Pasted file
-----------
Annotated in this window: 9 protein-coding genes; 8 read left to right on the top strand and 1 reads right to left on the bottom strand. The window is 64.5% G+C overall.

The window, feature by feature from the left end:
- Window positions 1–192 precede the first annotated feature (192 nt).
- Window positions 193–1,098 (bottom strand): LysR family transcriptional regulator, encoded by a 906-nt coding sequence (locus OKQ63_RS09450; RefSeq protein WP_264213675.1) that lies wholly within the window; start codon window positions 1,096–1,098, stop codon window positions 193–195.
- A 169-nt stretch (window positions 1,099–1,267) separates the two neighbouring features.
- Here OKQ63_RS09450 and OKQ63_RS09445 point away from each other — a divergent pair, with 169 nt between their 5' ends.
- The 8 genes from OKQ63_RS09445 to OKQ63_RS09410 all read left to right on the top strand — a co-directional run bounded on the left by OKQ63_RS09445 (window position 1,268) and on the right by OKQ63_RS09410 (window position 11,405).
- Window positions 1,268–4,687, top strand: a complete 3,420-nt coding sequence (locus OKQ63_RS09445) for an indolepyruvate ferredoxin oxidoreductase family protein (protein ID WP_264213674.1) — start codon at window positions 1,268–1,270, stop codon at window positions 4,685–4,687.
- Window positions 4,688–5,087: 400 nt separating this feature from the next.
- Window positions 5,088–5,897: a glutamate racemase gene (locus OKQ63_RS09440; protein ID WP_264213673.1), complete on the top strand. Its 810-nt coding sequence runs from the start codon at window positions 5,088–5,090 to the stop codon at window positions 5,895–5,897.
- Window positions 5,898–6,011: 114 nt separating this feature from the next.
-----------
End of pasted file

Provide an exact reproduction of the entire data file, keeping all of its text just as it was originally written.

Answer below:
Annotated in this window: 9 protein-coding genes; 8 read left to right on the top strand and 1 reads right to left on the bottom strand. The window is 64.5% G+C overall.

The window, feature by feature from the left end:
- Window positions 1–192 precede the first annotated feature (192 nt).
- Window positions 193–1,098 (bottom strand): LysR family transcriptional regulator, encoded by a 906-nt coding sequence (locus OKQ63_RS09450; RefSeq protein WP_264213675.1) that lies wholly within the window; start codon window positions 1,096–1,098, stop codon window positions 193–195.
- A 169-nt stretch (window positions 1,099–1,267) separates the two neighbouring features.
- Here OKQ63_RS09450 and OKQ63_RS09445 point away from each other — a divergent pair, with 169 nt between their 5' ends.
- The 8 genes from OKQ63_RS09445 to OKQ63_RS09410 all read left to right on the top strand — a co-directional run bounded on the left by OKQ63_RS09445 (window position 1,268) and on the right by OKQ63_RS09410 (window position 11,405).
- Window positions 1,268–4,687, top strand: a complete 3,420-nt coding sequence (locus OKQ63_RS09445) for an indolepyruvate ferredoxin oxidoreductase family protein (protein ID WP_264213674.1) — start codon at window positions 1,268–1,270, stop codon at window positions 4,685–4,687.
- Window positions 4,688–5,087: 400 nt separating this feature from the next.
- Window positions 5,088–5,897: a glutamate racemase gene (locus OKQ63_RS09440; protein ID WP_264213673.1), complete on the top strand. Its 810-nt coding sequence runs from the start codon at window positions 5,088–5,090 to the stop codon at window positions 5,895–5,897.
- Window positions 5,898–6,011: 114 nt separating this feature from the next.